Step 34: Use 4: Small Parts - Zero Clearance
So this is one of the best things about a disk sander - the ability to straighten up, square off and smooth small parts that won't fit on a table saw or planer.
To do it safely you really want to have the edge nearest the disk fully supported so the part doesn't up end and get stuck. To do this I have been using the circle cutting jig base which goes right up to the abrasive.
I'm torn as to whether, if building the machine again, I would make the table come right up to the disk. The advantage would be better support for the workpiece, but the disadvantage would be that the table would have to be taken right off to switch over abrasives - as it is I can get them on and off without doing that (though it's still a bit fiddly).
Step 35: Use 5: Tool Sharpening Jig
The disk sander is really good at sharpening. Using a reasonably course grit, like 80, you can quickly take out big nicks, and renovate old chisels and planer blades. I have a wetstone grinder, but it isn't aggressive enough to remove nicks in a reasonable time frame - this works much better for that. You can go razor sharp all with the disk sander if you can be bothered to change grits on the disk. I haven't had the disk sander long enough to know what my process will be, but thus far I've hogged off material on the disk removing nicks and making them perfectly square, and then given a razor micro bevel on the wetstone - that worked well.
I made a jig to help get the angles spot on. It works with the circle cutting jig base (see photos). I don't have video of this one, but there is a random axe sharpening one...
Important note: It is quite possible to overheat the cutting edge of chisels (especially at the outer edge of a 20" abrasive disk!), so don't overdo it. I tend to have a container of water nearby that I periodically dunk the chisel into to cool it off (that can be done without un-clamping it from the sharpening jig. It's also a good idea to move the chisel back and forth, to evenly wear the abrasive disk...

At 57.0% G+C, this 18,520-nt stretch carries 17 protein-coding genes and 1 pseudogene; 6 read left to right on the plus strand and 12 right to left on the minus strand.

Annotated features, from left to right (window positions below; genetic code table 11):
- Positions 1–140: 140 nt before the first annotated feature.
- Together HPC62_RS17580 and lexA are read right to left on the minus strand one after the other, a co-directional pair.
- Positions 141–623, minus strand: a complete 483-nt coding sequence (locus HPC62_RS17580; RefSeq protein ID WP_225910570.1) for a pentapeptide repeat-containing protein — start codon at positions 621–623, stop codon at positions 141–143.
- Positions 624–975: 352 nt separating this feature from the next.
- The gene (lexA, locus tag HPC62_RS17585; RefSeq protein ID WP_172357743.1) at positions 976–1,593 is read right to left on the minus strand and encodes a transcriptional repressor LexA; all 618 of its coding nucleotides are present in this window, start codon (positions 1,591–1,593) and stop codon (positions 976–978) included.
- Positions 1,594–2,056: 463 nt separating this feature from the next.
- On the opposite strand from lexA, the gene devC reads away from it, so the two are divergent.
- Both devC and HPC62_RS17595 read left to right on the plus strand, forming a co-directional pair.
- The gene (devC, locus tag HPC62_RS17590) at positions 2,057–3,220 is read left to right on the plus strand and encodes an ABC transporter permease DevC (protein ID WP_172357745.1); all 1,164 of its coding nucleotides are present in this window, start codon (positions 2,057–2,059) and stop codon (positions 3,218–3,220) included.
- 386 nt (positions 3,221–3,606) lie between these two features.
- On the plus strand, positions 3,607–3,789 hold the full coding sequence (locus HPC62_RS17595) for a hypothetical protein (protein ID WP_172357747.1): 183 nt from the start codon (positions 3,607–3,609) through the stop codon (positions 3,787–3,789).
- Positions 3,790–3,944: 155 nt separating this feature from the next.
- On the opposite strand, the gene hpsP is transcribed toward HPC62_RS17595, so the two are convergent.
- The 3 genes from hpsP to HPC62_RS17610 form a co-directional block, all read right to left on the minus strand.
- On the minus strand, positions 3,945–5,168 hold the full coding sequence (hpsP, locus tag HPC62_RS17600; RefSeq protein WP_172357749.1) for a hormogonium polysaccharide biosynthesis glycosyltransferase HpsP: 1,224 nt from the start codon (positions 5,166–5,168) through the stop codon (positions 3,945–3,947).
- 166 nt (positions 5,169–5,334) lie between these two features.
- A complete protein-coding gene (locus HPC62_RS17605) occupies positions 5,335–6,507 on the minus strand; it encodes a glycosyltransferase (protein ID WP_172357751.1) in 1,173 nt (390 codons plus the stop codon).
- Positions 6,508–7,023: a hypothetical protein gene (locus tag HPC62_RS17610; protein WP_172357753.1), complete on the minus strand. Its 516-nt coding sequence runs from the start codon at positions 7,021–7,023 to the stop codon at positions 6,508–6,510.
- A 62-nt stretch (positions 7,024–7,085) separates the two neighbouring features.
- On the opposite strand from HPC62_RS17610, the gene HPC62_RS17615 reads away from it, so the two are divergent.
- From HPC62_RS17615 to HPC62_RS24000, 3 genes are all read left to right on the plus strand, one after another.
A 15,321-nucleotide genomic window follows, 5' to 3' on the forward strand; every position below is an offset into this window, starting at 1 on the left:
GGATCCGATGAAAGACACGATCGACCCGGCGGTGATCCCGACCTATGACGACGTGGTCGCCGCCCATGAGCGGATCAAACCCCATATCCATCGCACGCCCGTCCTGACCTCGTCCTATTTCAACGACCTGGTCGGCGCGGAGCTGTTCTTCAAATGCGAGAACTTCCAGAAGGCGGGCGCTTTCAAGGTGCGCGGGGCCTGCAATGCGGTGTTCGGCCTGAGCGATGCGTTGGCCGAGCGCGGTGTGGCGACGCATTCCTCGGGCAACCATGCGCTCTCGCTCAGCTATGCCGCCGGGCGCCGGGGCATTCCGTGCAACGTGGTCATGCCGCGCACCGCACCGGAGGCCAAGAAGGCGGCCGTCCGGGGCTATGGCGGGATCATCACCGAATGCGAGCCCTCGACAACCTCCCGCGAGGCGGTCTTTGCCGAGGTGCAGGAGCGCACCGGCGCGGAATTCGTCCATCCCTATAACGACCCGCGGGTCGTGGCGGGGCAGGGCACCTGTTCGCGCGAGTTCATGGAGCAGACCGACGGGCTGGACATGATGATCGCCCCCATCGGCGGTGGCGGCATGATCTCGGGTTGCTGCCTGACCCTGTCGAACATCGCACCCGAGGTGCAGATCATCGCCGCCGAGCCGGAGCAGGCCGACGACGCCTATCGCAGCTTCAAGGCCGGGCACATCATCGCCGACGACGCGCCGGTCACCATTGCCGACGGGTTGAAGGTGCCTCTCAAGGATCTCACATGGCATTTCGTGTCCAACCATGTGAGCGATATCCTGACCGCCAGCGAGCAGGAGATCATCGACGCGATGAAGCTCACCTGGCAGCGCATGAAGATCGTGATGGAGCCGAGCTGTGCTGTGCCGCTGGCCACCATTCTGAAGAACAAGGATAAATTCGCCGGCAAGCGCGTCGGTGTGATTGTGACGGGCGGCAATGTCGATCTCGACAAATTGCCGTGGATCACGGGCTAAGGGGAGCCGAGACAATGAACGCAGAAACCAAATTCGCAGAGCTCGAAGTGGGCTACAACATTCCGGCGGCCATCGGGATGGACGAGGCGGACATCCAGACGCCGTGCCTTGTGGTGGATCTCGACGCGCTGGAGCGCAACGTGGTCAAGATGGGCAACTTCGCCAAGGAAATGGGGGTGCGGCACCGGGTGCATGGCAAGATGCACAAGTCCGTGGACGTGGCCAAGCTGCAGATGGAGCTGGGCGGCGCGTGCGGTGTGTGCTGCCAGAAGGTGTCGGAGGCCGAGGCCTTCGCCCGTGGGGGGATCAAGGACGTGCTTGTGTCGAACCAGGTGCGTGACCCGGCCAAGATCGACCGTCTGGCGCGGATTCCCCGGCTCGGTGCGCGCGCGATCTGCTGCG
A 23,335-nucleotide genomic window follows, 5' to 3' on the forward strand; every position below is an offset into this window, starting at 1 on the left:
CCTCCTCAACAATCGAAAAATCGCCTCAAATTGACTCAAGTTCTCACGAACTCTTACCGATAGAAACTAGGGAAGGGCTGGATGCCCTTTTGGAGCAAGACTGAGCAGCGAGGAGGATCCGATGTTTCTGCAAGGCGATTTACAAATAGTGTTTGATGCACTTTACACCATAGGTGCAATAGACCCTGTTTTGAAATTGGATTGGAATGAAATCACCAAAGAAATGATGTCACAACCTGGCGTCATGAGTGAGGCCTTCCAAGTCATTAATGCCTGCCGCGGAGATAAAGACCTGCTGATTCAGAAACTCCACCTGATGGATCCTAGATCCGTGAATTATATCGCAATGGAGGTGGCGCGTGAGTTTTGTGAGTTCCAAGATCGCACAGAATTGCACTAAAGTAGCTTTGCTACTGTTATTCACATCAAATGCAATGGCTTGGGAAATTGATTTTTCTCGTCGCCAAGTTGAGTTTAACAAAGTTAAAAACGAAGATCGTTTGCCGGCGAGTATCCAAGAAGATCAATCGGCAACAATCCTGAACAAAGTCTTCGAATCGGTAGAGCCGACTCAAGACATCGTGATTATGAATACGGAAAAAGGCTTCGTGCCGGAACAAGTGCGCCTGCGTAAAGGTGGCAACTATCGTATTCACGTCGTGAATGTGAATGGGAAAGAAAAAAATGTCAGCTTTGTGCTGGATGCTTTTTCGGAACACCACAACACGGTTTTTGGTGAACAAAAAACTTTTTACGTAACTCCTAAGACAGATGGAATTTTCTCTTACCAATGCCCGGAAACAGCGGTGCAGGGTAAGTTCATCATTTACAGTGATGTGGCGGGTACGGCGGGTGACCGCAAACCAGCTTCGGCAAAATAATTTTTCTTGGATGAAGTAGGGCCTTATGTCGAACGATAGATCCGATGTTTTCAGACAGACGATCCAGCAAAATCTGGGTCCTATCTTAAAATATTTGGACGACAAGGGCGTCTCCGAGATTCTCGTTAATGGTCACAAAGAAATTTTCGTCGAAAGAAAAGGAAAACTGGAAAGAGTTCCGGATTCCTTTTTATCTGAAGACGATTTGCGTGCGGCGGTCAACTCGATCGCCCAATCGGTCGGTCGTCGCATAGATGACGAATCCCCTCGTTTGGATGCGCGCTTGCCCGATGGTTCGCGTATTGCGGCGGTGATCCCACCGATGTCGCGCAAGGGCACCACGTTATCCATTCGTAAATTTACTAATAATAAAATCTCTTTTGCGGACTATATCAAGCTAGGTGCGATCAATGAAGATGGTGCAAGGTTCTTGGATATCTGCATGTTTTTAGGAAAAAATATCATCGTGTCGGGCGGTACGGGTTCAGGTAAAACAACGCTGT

If you do 'blue' the edge, you can simply remove that section of metal, by further (and more careful) grinding, but it takes a while. Not that I've ever needed to do that when I started woodworking, of course. Certainly not.
Step 36: Signing Off
I hope some of this was helpful to you. The project was quite a fun one for me, as I was experimenting with unusual materials (aluminium casting and epoxy granite), and as always, it was a learning experience. It hasn't been finished long, but I reckon this is going to be a very useful addition to the shop. But...
I did just want to mention that I have been doing woodworking some time, and have gotten by ok without a disk sander until now... So yeah, the more tools at your disposal the better - they do open up new possibilities. I guess the moral of the story is, you don't need fancy tools to be creative, but they help ;)
most of the time...
Grand Prize in the